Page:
Measles

Measles may compromise immune systems for three years

A recent study by Princeton University researchers shows children’s immune systems may be compromised for up to three years after contracting the measles virus.
 
Health professionals have known for several years that measles weakens immune systems, but they previously believed that this weakness only lasted a few months. This study shows children who previously had measles are at a greater susceptibility to other serious illnesses for much longer.
 
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Vaccination is ‘safe, cheap, effective’, say doctors

Doctors have added their voices to a growing movement committed to wiping out measles in Europe.
 
This week, the WHO and national governments renewed their pledge to eliminate measles in Europe – something that has been achieved in many countries around the world already.
 
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“We cannot give up thefight to eliminate measles inEurope," said Dr KatrínFjeldsted, President of the Standing Committee of Doctors in Europe (known by its French acronym, CPME).
 
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To vaccinate or not to vaccinate—2015

For a retired pediatrician, the present discussion about vaccinations after the Disneyland measles outbreak brings back a deluge of memories. How times and, yes, people have changed.
 
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Is measles next?

Steve Cochi is not your stereotypical disease warrior. You won't see him parachuting into hot zones on the hunt for the next exotic virus. He's not a regular on radio shows or in front of the camera.

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The most predictable disaster in the history of the human race

Bill Gates is an optimist.

Ask him, and he'll tell you himself. "I'm very optimistic," he says. See?

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Nepal earthquakes: How medics race to avert a health crisis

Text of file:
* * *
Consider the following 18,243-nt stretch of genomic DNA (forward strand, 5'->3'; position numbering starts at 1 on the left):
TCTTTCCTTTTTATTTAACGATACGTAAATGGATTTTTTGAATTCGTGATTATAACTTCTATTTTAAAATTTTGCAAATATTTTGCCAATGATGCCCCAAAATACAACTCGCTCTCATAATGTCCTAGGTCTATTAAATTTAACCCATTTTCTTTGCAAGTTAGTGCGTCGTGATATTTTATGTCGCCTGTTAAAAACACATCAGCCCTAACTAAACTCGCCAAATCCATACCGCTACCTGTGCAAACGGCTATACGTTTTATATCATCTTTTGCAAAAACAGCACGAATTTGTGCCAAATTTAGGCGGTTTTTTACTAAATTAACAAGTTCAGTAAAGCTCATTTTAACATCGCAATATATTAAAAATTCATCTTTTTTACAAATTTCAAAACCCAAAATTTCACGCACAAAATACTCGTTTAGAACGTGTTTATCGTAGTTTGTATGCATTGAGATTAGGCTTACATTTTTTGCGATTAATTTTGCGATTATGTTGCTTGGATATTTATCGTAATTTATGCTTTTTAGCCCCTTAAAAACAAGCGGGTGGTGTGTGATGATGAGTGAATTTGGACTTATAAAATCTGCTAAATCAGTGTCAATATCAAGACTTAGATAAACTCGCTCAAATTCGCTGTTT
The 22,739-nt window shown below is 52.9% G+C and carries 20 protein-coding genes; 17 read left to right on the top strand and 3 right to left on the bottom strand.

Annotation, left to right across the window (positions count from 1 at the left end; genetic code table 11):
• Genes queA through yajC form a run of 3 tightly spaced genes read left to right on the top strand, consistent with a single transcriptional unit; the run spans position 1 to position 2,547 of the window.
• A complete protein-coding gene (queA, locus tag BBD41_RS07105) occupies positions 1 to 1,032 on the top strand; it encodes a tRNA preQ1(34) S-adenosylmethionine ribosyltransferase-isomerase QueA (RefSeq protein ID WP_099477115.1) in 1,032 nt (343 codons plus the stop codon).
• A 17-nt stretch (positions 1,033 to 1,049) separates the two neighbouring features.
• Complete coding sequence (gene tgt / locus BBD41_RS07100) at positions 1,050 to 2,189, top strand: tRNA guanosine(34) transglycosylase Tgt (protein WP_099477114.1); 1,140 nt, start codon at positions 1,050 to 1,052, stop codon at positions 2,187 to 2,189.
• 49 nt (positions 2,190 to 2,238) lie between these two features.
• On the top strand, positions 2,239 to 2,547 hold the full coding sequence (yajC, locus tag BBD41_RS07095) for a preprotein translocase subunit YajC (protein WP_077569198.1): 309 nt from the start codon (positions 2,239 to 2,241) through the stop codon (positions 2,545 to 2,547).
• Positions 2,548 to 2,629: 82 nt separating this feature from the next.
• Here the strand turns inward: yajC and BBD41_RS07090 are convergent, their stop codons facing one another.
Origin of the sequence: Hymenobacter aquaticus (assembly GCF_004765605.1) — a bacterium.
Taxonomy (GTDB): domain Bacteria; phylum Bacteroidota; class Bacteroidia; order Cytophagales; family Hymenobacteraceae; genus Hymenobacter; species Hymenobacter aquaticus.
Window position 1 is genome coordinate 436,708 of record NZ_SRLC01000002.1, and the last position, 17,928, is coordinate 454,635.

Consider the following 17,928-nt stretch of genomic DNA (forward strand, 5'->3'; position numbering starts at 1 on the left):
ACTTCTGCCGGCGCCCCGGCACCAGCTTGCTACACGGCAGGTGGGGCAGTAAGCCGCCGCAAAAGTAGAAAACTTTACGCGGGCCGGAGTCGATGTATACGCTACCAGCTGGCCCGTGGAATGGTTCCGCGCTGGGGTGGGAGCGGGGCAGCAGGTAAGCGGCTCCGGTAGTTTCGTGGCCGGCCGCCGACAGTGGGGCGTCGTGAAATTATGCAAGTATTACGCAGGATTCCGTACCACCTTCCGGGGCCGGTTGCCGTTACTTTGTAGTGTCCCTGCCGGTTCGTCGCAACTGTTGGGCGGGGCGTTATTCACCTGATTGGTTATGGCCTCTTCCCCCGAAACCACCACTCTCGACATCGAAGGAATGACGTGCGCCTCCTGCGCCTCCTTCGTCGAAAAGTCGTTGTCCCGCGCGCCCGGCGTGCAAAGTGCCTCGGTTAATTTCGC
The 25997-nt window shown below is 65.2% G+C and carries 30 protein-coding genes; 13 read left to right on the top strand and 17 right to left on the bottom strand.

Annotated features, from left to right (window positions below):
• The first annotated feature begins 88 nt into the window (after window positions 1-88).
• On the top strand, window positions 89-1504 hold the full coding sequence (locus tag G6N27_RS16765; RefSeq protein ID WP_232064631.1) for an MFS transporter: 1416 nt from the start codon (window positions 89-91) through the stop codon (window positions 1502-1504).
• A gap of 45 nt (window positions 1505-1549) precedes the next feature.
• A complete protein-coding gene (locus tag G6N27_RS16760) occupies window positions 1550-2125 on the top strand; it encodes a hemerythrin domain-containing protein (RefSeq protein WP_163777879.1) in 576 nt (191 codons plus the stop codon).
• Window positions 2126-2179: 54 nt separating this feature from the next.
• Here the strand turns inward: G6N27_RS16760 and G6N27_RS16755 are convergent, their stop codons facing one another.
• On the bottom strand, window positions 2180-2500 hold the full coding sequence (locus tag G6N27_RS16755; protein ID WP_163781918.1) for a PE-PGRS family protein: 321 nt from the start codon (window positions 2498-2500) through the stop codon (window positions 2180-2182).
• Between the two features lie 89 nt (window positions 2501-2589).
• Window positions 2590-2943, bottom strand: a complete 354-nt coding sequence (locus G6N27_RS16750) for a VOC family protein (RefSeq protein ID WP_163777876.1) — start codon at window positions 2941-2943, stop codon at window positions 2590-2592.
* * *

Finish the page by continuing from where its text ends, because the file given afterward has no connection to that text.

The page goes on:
Three weeks, two earthquakes. More than 8,000 deaths and 17,000 injuries. Nearly 3 million displaced and more than 4 million people affected.

Nepal was brought tumbling down through a series of disasters beyond its control. The collapse of buildings may have ceased -- for now -- but the lives of Nepal's residents remain at risk with the deluge of health consequences now facing them.

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Scientists Crack A 50-Year-Old Mystery About The Measles Vaccine

Back in the 1960s, the U.S. started vaccinating kids for measles. As expected, children stopped getting measles.
 
But something else happened.
 
Childhood deaths from all infectious diseases plummeted. Even deaths from diseases like pneumonia and diarrhea were cut by half.
 
Writer Roald Dahl and his wife, actress Patricia Neal, with two of their children, Theo and Chantel Sophia "Tessa." The photo was taken a few years after oldest daughter, Olivia, died of measles.
 
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World Immunization Week: A boy in a remote Ethiopian village gets his first shots

Nyabel Both lives in a remote village in the Gambella region of Ethiopia, where common childhood diseases like malaria, tuberculosis and diarrhea are a constant threat.
 
Yet Nyabel has managed something wonderful: Her one-year-old son has been vaccinated for measles, polio, tuberculosis, diphtheria, tetanus, pertussis, Hepatitis B and Haemophilus influenzae—in other words, she has fully immunized her child.
 
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Immunization numbers are falling short

Rubella, measles, polio and tetanus are a blast from the past.
 
Modern medicine has nearly eradicated incidences of these medical conditions. In some areas, however, they’re making a bit of a comeback, and according to health officials, the reason is clear – dropping immunization rates.
 
Dr. Karin Goodison, one of the medical officers of health for this zone, said the numbers are clear, as a trend has emerged which has seen a smaller percentage of locals participate in immunization programs.
 
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Breaking the chain

More needs to be done to step up global vaccination rates in light of news from the World Health Organization (WHO) that one in five children still go without routine vaccines for preventable diseases. Moreover, five out of six 2015 global vaccination targets are in threat of being missed, WHO reiterated ahead of World Immunization Week (24–30 April 2015).
 
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